Wetland Restoration in Coonamessett River
NOAA, the Town of Falmouth, and other partners are working to restore Massachusetts’ Coonamessett River. The projects will benefit alewife, blueback herring, and other migratory fish.
At barely more than three miles long, the Coonamessett River in southeastern Massachusetts may seem small. But, it was once home to one of the largest river herring runs in New England. Since 1700, dams and other barriers have blocked the migration of alewife, blueback herring, and other native fish species. NOAA has collaborated with the Town of Falmouth and other partners since 2006 to reopen the Coonamessett River. Our efforts will allow fish to access the habitat needed to sustain their populations.
Historically, the Coonamessett River provided habitat for millions of migrating fish. Over time, however, the river was diverted and dammed. Its wetlands were converted into commercial cranberry bogs. These changes resulted in drastic declines in fish populations. By 2015, the annual river herring run had dropped to less than 75,000 fish.
NOAA and many other dedicated partners have been working for years to remove dams and other barriers, restore native wetland habitat, and rebuild the river herring population. NOAA has contributed significantly—through both funding and technical assistance—to this ambitious effort. With funding from our Community-based Restoration Program, partners are:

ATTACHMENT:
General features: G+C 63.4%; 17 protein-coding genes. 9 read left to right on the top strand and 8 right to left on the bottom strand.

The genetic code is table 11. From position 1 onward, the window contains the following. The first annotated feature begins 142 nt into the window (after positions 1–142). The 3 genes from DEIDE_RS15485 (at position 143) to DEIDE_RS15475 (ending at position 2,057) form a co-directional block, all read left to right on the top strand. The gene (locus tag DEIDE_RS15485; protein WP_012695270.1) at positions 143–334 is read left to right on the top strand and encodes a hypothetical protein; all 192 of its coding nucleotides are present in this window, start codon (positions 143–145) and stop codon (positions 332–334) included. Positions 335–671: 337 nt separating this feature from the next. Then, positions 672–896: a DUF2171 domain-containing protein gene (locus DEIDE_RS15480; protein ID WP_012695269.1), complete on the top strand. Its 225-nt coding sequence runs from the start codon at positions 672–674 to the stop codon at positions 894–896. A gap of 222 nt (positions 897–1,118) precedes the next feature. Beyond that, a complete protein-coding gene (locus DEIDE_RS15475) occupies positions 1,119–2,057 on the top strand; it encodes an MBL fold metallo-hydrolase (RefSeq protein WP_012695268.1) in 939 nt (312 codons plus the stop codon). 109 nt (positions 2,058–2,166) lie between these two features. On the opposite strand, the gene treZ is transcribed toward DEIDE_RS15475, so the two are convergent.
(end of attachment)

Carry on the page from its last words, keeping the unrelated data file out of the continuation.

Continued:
- Removing dams
- Turning former cranberry bogs back into wetlands
- Removing straightened channels and ditches
- Stabilizing stream banks
Restoration work in the Coonamessett River is occurring in two project phases:
- Phase 1, completed in early 2018, included the removal of Lower Bog dam, installation of a public access boardwalk, reconstruction of the river channel, and restoration of 17 acres of wetlands.
- Phase 2, currently underway, includes the removal of Middle Bog dam and restoration of 39 acres wetlands by removing former commercial cranberry bogs. In addition, the replacement of three failing culverts with a large box culvert will allow migratory fish to access their upstream habitat, including the 158-acre Coonamessett Pond.
The project will reopen 2.2 miles of the river, restore 4,600 feet of the river channel, and rebuild 56 acres of wetland habitat. Public access trails and educational signage are also being constructed along the river, including two boardwalks and accessible trails. The project is expected to be complete later this spring.
Partners on this project include the Town of Falmouth, Coonamessett River Trust, Massachusetts Division of Ecological Restoration.